If you’re looking for new reads or current bestsellers, you won’t find them here. Most of these books you’ve heard before, some are movies, and others definitely should be. These books bring me to a new place; a new century, new world, new worldview. Some of these books shaped my youth, others challenge my thinking. Others still are just super fun space operas.
1. The Harry Potter series, J.K. Rowling.
Okay, come on, you knew that was going to be in here. I will tell anyone that listens that Harry Potter is the greatest series of all time, hands down. The Harry Potter series got millions of children reading, and studies show that kids who read Harry potter grow up to be better people. It’s true. You’re welcome. I can write a million things about the greatness of Harry Potter, but I will just name a few:
- I got to take an actual upper-division university English class on Harry Potter. We were sorted into houses and competed for house points. My term paper combined my American Studies double major and focused on US obsession with Harry Potter and English exoticism. Castles and magic and all that. Best class I ever had. I got an A.
- Harry Potter solidified my faith in Christ. While rereading it for the nth time in college and reading (spoliers!) the final battle, it became clear to me that Harry’s journey into the forest was very similar to Jesus’s journey to the cross. Harry struggles with what he has to do before finally submitting and willingly walking into the forest to his death, much like Jesus struggles in the garden, before submitting and willingly going with the guards to his death. Harry had a choice. Jesus had a choice. He chose to die for me so that I could live. This was a huge moment for me that strengthened my faith and made it clear for me. So thanks for saving my life, Jo Rowling. Pretty sure you made me a Christian through a book some Christians think is satanic.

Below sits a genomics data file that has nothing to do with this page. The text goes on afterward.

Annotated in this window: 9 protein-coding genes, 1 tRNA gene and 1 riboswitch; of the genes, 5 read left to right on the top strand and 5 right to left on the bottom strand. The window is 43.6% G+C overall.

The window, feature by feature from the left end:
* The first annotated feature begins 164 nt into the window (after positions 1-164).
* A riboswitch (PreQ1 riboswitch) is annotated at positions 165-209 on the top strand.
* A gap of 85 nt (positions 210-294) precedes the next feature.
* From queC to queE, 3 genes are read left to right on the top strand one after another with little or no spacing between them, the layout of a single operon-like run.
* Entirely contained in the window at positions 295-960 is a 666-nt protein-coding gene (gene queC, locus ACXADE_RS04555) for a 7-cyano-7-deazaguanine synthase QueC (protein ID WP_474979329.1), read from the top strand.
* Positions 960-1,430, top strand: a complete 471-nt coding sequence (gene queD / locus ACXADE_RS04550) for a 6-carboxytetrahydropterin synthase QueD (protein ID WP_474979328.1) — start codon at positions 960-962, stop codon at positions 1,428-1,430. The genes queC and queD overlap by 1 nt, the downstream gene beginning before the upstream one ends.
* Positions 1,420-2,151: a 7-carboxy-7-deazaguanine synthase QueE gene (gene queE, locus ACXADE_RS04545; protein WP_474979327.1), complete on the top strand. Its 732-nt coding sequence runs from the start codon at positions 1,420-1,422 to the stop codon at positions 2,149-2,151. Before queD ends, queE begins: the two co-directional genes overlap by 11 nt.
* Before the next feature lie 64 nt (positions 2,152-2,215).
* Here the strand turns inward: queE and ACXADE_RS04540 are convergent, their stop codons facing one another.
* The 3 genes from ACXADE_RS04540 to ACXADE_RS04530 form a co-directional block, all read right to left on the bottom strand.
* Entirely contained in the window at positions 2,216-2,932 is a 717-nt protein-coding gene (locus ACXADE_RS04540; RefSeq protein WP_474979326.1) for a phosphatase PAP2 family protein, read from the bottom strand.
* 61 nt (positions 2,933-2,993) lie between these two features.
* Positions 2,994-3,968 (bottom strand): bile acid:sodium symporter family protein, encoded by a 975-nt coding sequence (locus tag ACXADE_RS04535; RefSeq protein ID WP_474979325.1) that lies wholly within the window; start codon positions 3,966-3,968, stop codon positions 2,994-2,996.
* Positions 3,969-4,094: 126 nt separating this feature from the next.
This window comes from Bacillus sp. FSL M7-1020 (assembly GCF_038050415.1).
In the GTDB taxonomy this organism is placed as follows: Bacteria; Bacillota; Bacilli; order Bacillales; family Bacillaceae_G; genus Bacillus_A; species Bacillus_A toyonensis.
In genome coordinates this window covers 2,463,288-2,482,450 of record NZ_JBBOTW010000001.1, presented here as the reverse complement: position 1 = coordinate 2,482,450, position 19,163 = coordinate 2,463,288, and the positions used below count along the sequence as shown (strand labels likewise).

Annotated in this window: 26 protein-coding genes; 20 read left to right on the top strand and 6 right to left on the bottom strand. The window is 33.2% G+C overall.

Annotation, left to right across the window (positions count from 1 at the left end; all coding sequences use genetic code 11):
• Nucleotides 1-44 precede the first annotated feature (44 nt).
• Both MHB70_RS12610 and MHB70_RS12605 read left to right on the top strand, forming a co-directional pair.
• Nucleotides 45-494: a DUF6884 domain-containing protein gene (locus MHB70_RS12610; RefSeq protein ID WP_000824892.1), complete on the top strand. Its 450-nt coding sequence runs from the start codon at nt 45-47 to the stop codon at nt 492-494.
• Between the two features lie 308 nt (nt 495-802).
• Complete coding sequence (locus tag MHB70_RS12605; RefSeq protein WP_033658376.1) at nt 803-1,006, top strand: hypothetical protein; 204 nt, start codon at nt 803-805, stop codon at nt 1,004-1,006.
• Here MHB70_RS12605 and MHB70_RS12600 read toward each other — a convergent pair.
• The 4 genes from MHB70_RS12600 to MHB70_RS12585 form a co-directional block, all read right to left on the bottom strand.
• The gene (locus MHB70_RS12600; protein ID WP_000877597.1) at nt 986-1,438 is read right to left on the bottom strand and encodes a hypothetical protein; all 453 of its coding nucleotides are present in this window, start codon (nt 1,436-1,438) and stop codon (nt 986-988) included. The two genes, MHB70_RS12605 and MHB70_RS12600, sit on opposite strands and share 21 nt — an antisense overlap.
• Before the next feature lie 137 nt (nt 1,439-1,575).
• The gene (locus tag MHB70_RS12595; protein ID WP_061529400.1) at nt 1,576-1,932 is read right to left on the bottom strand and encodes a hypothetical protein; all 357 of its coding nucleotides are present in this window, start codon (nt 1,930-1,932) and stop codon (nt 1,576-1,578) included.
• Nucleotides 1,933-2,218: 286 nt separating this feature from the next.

- These characters, the common room, and Hogwarts grounds, are more familiar to me than the places I live. These characters are my friends. When I read the books, I am sitting in The Burrow, enjoying a cuppa and listening to Molly fuss over the twins. They make me feel like something is familiar when everything around me is not.
- Because Harry Potter is so prolific, it’s available in hundreds of translations. I can read these familiar words in German and practice the language while actually enjoying myself.
“Whether you come back by page or by the big screen, Hogwarts will always be there to welcome you home. ”